I'm dubious about these super-regionals. If you go back to a best two of three and leave the Frozen Four alone—with its Thursday semifinal—you're either adding a week to the tournament or playing on Tuesday. If it's a Tuesday game, you're jamming a lot of games into a short period of time and putting those short-notice weekday games anywhere other than a campus site is going to be an attendance disaster. [UPDATE: Yes, I'm an idiot. There is already a week off between the Frozen Four and the regionals.] If you're adding a week to the tournament, you might as well play another series on home ice for fairness and attendance reasons. A super regional is okay if you can day-trip it, which will be the case in the east, but will be problematic in the west when they put it in Minnesota and expect CCHA fans to make it out or vice versa.

    But even a Frankenstein tournament like the one proposed above is vastly superior to the current system, which frequently rewards top seeds with road games in near-empty buildings. Fort Wayne was a nice arena but the exorbitant pricing and unwise scheduling kept people away, resulting in an embarrassing profusion of empty seats that did not reflect well on college hockey. Home games are the most likely way to keep the exorbitant pricing and actually fill an arena.

    Surprisingly, there are some protests this could lose money:

    There was some debate whether it would be good financially for the NCAA. If teams that play in large buildings like UND, Minnesota and Wisconsin hosted, it would certainly be more lucrative than the current format, which awards regionals to off-campus, neutral sites.

    Money could be lost if teams that play in small buildings are the host.

    That's almost impossible if the NCAA holds per-game pricing level at about 30 bucks a game. The regional rounds will go from three games to five, six, or seven. Average attendance would have to be about half what it currently is for the NCAA to lose money. Last year's attendance:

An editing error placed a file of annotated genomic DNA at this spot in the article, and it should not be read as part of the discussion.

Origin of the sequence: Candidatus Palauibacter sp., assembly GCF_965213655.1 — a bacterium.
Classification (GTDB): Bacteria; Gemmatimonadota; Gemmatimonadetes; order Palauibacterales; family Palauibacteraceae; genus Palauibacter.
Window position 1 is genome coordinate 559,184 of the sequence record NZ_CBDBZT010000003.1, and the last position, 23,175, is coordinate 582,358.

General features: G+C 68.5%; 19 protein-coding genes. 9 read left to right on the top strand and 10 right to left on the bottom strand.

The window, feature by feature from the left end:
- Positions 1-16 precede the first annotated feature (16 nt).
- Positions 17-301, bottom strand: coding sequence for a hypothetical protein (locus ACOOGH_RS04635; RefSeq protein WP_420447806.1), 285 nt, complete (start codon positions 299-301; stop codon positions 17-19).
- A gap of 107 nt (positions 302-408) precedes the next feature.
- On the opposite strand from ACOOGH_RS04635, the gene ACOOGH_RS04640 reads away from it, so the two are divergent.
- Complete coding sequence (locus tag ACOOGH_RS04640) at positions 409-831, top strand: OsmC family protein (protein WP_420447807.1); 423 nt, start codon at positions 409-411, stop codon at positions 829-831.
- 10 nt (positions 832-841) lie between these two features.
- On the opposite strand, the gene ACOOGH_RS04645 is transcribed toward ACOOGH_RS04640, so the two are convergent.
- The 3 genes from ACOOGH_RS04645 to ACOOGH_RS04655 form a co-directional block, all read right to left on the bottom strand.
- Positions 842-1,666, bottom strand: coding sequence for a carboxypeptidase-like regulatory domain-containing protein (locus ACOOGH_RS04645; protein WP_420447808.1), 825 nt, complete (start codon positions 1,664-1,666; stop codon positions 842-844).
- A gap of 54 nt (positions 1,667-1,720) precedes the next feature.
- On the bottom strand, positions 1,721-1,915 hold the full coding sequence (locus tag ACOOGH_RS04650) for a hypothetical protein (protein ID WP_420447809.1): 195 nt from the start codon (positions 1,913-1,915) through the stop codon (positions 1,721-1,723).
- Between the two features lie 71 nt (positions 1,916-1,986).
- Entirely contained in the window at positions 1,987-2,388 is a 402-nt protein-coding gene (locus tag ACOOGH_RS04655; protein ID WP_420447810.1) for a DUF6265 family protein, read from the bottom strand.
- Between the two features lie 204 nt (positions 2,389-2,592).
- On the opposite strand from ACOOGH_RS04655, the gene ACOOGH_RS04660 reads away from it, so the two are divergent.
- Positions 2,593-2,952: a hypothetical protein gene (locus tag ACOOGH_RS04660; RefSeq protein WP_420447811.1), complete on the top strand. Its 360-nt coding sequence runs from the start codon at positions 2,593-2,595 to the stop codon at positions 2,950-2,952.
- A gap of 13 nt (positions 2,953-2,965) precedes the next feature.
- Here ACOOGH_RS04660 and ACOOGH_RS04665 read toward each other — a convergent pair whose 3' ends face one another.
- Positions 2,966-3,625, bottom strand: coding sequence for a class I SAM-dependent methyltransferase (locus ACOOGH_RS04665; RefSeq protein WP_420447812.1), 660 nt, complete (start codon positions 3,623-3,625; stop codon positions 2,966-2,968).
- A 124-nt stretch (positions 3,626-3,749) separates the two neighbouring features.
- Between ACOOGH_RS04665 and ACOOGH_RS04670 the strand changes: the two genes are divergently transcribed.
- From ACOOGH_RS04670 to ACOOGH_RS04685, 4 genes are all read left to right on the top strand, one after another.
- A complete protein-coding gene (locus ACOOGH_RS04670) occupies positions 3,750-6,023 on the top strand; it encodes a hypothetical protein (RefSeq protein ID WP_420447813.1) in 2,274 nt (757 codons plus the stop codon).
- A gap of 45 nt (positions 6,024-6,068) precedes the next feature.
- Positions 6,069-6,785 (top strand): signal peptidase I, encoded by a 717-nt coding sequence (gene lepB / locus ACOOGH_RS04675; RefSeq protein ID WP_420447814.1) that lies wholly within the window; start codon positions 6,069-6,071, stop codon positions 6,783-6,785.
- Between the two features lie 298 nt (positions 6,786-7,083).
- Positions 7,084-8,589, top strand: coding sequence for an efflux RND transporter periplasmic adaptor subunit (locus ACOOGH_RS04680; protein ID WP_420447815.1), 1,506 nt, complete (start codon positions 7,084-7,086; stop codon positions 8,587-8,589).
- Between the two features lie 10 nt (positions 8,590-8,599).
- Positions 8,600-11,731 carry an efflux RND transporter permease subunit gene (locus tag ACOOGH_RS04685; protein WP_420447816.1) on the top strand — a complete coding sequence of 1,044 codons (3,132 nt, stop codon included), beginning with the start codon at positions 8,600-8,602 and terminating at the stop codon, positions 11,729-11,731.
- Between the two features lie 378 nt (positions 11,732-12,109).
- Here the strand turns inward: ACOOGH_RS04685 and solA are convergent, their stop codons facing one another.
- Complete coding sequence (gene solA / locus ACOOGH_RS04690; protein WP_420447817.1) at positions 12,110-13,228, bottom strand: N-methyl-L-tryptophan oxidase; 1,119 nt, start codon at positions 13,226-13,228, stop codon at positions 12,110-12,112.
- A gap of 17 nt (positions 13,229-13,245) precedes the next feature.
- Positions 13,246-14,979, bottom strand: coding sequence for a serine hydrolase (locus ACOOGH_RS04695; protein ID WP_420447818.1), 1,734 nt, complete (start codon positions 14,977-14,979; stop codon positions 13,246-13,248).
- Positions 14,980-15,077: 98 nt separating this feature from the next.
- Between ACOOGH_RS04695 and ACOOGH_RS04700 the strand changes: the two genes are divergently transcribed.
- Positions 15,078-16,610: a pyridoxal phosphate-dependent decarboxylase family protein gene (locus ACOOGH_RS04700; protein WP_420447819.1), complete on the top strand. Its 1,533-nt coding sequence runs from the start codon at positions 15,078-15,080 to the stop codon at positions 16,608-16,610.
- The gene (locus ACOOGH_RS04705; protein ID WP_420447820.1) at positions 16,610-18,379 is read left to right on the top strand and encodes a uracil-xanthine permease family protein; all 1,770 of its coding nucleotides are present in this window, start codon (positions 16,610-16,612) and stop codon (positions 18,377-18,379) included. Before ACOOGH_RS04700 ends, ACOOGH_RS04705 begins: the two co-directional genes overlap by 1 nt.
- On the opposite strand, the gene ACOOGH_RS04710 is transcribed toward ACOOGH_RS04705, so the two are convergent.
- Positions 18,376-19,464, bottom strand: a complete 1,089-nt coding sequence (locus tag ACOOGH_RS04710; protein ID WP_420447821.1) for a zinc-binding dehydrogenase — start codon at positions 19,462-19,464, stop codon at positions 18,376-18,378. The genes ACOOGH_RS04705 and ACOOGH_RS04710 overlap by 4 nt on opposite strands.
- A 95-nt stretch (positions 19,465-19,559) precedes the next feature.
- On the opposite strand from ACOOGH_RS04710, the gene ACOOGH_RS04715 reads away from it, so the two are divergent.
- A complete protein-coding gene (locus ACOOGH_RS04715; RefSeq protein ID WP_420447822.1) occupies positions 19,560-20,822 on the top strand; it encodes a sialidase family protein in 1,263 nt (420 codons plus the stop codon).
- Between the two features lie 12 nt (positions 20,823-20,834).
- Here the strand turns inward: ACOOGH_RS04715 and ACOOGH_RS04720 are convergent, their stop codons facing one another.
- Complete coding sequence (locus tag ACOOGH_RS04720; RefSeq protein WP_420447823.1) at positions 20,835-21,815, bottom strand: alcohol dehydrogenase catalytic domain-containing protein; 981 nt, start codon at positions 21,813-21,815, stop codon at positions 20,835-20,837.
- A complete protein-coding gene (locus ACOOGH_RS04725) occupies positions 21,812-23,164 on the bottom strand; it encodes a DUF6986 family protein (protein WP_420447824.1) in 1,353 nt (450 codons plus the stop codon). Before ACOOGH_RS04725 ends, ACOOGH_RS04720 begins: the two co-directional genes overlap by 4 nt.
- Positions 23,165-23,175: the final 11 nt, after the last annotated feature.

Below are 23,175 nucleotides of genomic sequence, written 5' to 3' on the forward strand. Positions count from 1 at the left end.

• Fort Wayne: 4,133 and 3,204
    • Albany: 4,073 and 3,737
    • Worchester: 6,572 and 6,054
    • St. Paul: 7,281 and 7,182

    The total attendance for first round-games: 22,059 paying double prices.

    NCAA one and two seeds last year:

    • Boston College (7,800)
    • Wisconsin (15,200)
    • North Dakota (11,600)
    • St. Cloud (5,700)
    • Denver (6,000)
    • Cornell (4,200)
    • Miami (4,000)
    • Bemidji (currently 2.5k, will be 4,000)

    Total capacity: 58,500.

    Required capacity to at least match last year's attendance: 22,059. Required capacity per team: 2,700. Actual capacity: 7,300. Tiny RIT's rink: 2,100. There's no way going back to home playoff series can lose money, especially if the second round goes to best two-of-three.

    Don't Forget The CCHA

    The next year or two promises seismic change in NCAA hockey. First, the tournament is moving towards sanity. Second, realignment and the implosion of the CHA sees the WCHA and Atlantic Hockey go to twelve teams, the CCHA down to eleven, and Alabama Huntsville adrift.